- 44% of direct mail is never opened. That’s a waste of time, postage and paper.
- 86% of people skip through television commercials.
- 84% of 25 to 34 year olds have clicked out of a website because of an “irrelevant or intrusive ad.”
- The cost per lead in outbound marketing is more than for inbound marketing.
Inbound marketing focuses on earning, not buying, a person’s attention, which is done through social media and engaging content, such as blogs, podcasts and white papers. This content is interesting, informative and adds value, creating a positive connection in the eyes of the consumer, thus making him more likely to engage your brand and buy the product. So it costs less and has better a ROI.
This infographic from Voltier Digital highlights the differences between the two kinds of marketing. Let us know your opinions in the comments below.
Latest Comscore data shows rapid growth of consumers accessing social networks via their mobile devices. This is important for companies that want to share offers or drive traffic to their mobile website utilizing Facebook, Yelp, Foursquare, Linked in, Google and a variety of other social networks popular on mobile devices. Reach out to ApolloBravo for a mobile readiness evaluation and creative solutions for integrating Mobile + Social.
via WARC NEW YORK: Over 70m consumers in the US now access social networking sites through their mobile phones, a study from comScore, the research firm, has revealed. According to the company’s estimates, 72.2m people – a third of the entire mobile audience – logged on to these platforms via a handset in August 2011, a 37% increase on an annual basis.
More specifically, 39.9m individuals engaged in this pastime “almost every day”, a total which had expanded by 58% during the last 12 months.
Facebook led the field in terms of usage, reflecting its dominant position in the market as a whole. Some 57.3m of its members signed in from a wireless handset in August, a 50% lift year on year.
Twitter was in second place having attracted 13.4m mobile subscribers across August 2010, equating to 75% growth on August 2010. LinkedIn attracted 5.5m visitors in the same way, a 69% surge.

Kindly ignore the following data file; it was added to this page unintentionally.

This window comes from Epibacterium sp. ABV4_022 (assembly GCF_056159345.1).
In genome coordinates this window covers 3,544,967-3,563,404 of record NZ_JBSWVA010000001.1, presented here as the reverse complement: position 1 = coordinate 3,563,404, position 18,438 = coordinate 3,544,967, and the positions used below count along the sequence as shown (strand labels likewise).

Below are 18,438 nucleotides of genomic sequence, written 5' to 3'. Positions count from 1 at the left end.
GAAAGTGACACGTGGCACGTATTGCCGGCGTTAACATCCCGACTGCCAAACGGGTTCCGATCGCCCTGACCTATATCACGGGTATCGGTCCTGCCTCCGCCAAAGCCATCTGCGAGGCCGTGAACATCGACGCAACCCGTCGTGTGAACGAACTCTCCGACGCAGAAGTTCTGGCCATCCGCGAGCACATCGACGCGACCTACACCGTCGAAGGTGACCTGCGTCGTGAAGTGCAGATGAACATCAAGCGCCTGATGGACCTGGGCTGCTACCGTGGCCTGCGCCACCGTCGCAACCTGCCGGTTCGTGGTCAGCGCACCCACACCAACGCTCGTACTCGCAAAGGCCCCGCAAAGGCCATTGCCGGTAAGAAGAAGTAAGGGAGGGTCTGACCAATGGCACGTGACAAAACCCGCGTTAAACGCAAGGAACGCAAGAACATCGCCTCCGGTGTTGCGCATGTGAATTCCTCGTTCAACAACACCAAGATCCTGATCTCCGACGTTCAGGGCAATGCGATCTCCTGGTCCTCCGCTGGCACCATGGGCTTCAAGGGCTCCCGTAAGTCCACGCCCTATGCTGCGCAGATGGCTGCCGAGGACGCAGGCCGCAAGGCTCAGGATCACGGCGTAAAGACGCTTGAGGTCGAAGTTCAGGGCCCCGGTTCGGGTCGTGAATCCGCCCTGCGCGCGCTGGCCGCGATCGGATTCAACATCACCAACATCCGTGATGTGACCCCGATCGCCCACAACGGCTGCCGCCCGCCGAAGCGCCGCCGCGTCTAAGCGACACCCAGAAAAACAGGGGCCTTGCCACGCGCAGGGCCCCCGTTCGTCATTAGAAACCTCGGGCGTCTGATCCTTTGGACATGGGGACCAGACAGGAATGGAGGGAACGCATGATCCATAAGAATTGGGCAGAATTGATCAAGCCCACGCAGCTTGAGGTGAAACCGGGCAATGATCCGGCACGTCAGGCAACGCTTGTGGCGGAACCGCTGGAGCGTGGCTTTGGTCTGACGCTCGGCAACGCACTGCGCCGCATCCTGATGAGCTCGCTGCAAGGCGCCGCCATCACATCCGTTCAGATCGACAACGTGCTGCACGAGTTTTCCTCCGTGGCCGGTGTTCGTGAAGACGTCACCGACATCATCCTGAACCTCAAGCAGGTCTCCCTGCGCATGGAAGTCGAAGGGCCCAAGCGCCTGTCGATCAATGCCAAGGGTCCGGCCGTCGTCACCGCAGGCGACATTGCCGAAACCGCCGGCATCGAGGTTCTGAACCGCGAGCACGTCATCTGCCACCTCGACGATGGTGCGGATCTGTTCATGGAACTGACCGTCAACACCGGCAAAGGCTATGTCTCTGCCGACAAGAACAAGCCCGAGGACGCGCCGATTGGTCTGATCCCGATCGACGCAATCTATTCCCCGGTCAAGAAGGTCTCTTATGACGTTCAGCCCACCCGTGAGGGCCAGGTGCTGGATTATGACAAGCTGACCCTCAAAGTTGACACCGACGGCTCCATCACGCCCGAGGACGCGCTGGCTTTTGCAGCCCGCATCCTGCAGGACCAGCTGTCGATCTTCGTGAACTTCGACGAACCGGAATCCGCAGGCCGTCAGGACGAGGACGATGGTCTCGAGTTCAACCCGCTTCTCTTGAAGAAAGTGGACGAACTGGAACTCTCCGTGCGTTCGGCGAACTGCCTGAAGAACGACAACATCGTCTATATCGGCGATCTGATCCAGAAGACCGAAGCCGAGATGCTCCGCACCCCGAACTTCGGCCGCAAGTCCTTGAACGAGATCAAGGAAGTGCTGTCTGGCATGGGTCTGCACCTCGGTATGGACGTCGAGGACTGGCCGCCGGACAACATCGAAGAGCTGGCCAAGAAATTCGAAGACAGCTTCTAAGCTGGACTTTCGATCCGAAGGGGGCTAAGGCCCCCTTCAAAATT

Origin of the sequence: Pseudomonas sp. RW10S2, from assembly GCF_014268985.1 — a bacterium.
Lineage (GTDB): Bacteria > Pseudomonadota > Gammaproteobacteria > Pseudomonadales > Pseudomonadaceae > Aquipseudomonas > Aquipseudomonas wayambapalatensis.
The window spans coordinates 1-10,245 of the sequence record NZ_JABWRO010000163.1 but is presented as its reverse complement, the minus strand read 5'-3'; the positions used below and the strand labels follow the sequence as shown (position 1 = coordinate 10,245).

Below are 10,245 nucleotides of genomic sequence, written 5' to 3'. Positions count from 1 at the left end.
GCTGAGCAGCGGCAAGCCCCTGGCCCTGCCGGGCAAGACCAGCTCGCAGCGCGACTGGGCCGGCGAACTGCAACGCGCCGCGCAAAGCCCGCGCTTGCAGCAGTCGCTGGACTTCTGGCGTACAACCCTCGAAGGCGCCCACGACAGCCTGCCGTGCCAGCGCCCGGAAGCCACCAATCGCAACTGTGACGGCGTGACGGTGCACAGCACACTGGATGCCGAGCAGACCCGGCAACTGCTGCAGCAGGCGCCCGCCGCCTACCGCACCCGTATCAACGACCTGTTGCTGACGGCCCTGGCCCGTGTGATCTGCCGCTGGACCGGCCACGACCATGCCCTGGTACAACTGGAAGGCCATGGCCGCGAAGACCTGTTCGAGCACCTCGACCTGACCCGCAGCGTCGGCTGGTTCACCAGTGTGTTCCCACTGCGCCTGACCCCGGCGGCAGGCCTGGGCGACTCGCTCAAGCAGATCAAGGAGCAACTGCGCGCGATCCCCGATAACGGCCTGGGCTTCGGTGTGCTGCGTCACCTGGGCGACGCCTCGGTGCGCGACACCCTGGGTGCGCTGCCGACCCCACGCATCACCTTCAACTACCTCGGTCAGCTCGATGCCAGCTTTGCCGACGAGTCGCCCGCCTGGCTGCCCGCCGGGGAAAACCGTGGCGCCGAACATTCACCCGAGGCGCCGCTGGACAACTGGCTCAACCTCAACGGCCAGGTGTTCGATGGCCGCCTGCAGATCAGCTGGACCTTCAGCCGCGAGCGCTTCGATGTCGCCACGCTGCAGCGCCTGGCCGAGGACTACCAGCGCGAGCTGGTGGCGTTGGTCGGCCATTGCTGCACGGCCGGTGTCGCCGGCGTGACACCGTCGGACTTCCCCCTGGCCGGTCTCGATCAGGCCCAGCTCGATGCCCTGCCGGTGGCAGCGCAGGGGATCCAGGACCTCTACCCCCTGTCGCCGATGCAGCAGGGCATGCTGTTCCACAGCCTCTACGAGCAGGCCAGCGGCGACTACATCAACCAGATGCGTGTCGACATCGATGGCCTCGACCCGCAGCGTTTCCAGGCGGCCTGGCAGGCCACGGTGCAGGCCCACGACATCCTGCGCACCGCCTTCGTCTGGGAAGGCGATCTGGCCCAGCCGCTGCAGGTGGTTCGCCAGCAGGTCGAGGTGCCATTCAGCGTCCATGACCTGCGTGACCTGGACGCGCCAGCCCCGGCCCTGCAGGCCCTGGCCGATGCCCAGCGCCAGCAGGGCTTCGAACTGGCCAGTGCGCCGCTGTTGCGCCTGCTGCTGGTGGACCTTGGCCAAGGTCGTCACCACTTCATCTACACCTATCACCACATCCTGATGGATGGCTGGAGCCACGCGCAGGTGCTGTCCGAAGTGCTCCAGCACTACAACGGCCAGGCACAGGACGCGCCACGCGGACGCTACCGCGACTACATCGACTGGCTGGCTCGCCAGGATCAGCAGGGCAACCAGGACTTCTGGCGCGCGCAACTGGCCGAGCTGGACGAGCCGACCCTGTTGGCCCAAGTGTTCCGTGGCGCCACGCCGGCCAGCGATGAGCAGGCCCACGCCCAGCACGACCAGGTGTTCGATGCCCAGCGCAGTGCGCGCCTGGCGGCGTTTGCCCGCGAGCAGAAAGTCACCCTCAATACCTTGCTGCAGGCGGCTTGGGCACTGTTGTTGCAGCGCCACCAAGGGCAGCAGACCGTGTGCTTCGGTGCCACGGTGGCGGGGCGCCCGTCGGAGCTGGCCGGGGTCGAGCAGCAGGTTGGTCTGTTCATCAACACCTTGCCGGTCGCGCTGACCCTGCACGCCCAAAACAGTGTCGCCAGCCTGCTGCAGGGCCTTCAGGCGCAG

At present, the most popular activities undertaken by the mobile social networking audience are viewing comments from their friends on 80.3%, and posting status updates, on 69.5%.
Elsewhere, 53.2% of people had followed links to websites, and 52.9% read posts from brands and organisations.
This was ahead of the 44.8% that looked at material from celebrities and other public figures. Another 34.8% of netizens posted links to websites.
Turning to more commercial matters, 33.3% of consumers had received coupons and offers on these web properties, and 27.7% clicked on ads.
When considering the means via which mobile subscribers access social networks, comScore reported 42.3m did so through a browser, up 24% year on year, and 38.5m utilised an app, a 126% annual improvement.
Some 60% of smartphone owners logged on to social networks on these gadgets, nearly double the overall average, Mark Donovan, comScore’s senior vice president for mobile, said.
“Knowing that fans and followers engage with branded content on mobile devices opens the door to a world of opportunity for location-based services,” he added.
Data sourced from comScore; additional content by Warc staff, 24 October 2011
- Reach: Cell phone penetration is currently 89% of the US population. By way of comparison, this is better than penetration figures for cable TV, home internet access, and PC’s in the home.
- Acceptance: In the USA, over 102 billion text messages are sent each month, and over 1 trillion globally.
- Ubiquitous uptake: Mobile phones offer a reach never seen before by any other medium. Today there are more wireless mobile devices than televisions and computers combined.